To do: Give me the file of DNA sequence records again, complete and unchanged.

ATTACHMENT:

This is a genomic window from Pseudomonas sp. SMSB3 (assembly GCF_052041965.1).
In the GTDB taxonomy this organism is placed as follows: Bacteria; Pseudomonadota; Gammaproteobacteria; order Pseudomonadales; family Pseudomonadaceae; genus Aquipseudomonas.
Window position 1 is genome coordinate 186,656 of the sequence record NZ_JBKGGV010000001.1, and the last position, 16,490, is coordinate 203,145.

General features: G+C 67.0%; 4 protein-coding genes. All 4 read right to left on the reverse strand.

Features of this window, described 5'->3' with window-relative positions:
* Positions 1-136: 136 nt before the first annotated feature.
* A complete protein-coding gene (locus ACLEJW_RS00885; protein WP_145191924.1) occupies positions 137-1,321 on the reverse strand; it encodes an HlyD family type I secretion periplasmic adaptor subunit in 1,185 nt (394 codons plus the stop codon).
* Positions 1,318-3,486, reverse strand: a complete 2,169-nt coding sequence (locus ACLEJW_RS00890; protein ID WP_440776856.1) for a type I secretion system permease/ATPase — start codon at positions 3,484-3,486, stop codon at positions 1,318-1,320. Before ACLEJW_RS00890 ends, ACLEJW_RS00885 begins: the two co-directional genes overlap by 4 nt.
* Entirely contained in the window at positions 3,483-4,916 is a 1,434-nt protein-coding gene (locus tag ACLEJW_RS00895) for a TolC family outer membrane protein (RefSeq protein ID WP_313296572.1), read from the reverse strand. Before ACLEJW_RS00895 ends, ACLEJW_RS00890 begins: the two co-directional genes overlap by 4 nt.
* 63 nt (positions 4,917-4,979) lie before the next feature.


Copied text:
This is a genomic window from Pseudomonas sp. SMSB3 (assembly GCF_052041965.1).
In the GTDB taxonomy this organism is placed as follows: Bacteria; Pseudomonadota; Gammaproteobacteria; order Pseudomonadales; family Pseudomonadaceae; genus Aquipseudomonas.
Window position 1 is genome coordinate 186,656 of the sequence record NZ_JBKGGV010000001.1, and the last position, 16,490, is coordinate 203,145.

General features: G+C 67.0%; 4 protein-coding genes. All 4 read right to left on the reverse strand.

Features of this window, described 5'->3' with window-relative positions:
* Positions 1-136: 136 nt before the first annotated feature.
* A complete protein-coding gene (locus ACLEJW_RS00885; protein WP_145191924.1) occupies positions 137-1,321 on the reverse strand; it encodes an HlyD family type I secretion periplasmic adaptor subunit in 1,185 nt (394 codons plus the stop codon).
* Positions 1,318-3,486, reverse strand: a complete 2,169-nt coding sequence (locus ACLEJW_RS00890; protein ID WP_440776856.1) for a type I secretion system permease/ATPase — start codon at positions 3,484-3,486, stop codon at positions 1,318-1,320. Before ACLEJW_RS00890 ends, ACLEJW_RS00885 begins: the two co-directional genes overlap by 4 nt.
* Entirely contained in the window at positions 3,483-4,916 is a 1,434-nt protein-coding gene (locus tag ACLEJW_RS00895) for a TolC family outer membrane protein (RefSeq protein ID WP_313296572.1), read from the reverse strand. Before ACLEJW_RS00895 ends, ACLEJW_RS00890 begins: the two co-directional genes overlap by 4 nt.
* 63 nt (positions 4,917-4,979) lie before the next feature.